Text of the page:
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Bivver better late than never in Grand Falls-Windsor

GRAND FALLS-WINDSOR, NL – The original plan may have been rained out, but last weekend’s Mid Winter Bivver more than made up for it.

“We were sold out in January, about 191 snowmobilers,” Todd Mercer, assistant recreation director with the town of Grand Falls-Windsor, told the Advertiser on Saturday, noting the event lost 70 or 80 participants as a result.
“We had 105 or so on the ride today, and we would have had 170 or 180. With conditions the way they were, that was probably enough. Everybody seemed to enjoy themselves and it was all good.”

The seventh annual Bivver brought together snowmobile enthusiasts and foodies once again take part in a weekend of activities that combined the two. There were several rides planned, most notably Saturday’s, which saw more than 100 riders take to the trails west of town for most of the day, as well as stops along the way where they could refresh themselves with gourmet trail food.
The event culminated in the Forager’s Feast on Saturday night at the Royal Canadian Legion, which featured a five-course meal prepared by Sysco corporate chef Roary MacPherson, executive chef Allan Milley and executive chef Peter Butler.

“The Grand Falls community and surrounding areas have always been into skidoos, and now, because of these culinary events, are starting to appreciate fine foods,” Milley told the Advertiser. “Now that we’re merging them together, it brings everybody together and everybody seems to be enjoying it.”

Butler said while there are nice places to eat in town, the Bivver and other culinary events give people a chance to experience something they can’t have every day.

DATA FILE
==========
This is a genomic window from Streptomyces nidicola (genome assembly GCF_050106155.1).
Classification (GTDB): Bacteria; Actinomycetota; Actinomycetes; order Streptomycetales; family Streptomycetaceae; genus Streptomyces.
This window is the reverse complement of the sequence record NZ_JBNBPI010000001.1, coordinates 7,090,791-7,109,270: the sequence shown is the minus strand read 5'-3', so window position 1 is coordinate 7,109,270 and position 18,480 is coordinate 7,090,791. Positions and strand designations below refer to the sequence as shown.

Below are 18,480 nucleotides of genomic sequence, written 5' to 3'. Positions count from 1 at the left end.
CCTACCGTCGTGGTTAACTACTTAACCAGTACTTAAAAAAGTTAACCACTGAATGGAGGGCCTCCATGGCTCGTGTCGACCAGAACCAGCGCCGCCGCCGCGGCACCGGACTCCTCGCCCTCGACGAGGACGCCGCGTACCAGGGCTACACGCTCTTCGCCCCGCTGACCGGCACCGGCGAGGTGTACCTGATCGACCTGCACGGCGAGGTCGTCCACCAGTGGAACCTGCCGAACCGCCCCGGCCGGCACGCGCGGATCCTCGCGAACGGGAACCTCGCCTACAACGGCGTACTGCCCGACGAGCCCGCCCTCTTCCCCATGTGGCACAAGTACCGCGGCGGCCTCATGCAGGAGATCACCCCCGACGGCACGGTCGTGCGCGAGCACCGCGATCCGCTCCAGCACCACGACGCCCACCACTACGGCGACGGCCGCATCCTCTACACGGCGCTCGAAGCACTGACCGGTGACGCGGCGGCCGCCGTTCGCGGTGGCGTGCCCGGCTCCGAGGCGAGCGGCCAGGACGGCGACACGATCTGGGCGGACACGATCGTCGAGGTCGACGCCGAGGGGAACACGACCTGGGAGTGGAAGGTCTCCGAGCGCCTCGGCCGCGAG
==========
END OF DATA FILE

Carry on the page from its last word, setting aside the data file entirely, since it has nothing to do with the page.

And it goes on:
MacPherson, who has been involved in the Bivver since the very beginning, said it has been rewarding to watch the appetite for fine dining grow in the province, especially in central Newfoundland.

“With the internet, the Food Network, people travel more – they want to see things, they want to experience things,” he said. “When I first started in the industry, it was pretty basic; you had your top-end French restaurants in St. John’s, and other than that you had your local jigg’s dinner, fish and chips. Now when people travel or move back, they want to have that culinary experience, and they want to have it right in their own back yard, and what better place to have it than Grand Falls-Windsor?”

And if those at the feast were especially voracious, it was in part due to the great riding that had taken place earlier in the day. Exploits Trailnet member Dave Noel said while there wasn’t much snow along the old rail bed in town, conditions were excellent once the riders got out west of the town.

“We’re promoting (central) as a tourist destination, with 400 km of groomed trails that lead to back country, to all kinds of things; there’s something for everyone,” he said. “We just want to get people out and enjoying the winter.”

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